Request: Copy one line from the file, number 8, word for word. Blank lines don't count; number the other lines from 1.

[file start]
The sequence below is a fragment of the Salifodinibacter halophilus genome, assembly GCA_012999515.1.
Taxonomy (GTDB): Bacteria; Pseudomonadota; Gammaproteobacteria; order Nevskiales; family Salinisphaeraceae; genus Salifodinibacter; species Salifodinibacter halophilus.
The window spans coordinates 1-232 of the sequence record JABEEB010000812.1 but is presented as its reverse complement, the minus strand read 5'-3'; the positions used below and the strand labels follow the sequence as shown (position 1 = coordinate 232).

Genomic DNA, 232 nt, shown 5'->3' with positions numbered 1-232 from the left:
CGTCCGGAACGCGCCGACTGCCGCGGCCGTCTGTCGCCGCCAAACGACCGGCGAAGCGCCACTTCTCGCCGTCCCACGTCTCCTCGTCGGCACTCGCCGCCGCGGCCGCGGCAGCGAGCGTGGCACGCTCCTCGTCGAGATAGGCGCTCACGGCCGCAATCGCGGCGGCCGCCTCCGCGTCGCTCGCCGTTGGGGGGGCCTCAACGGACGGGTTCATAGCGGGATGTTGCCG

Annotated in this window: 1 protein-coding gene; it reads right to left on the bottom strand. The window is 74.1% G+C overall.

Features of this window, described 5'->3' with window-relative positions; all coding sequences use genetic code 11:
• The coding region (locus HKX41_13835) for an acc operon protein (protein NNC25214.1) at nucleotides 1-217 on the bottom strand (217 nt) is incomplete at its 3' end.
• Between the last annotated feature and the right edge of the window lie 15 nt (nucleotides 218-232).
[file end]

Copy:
• The coding region (locus HKX41_13835) for an acc operon protein (protein NNC25214.1) at nucleotides 1-217 on the bottom strand (217 nt) is incomplete at its 3' end.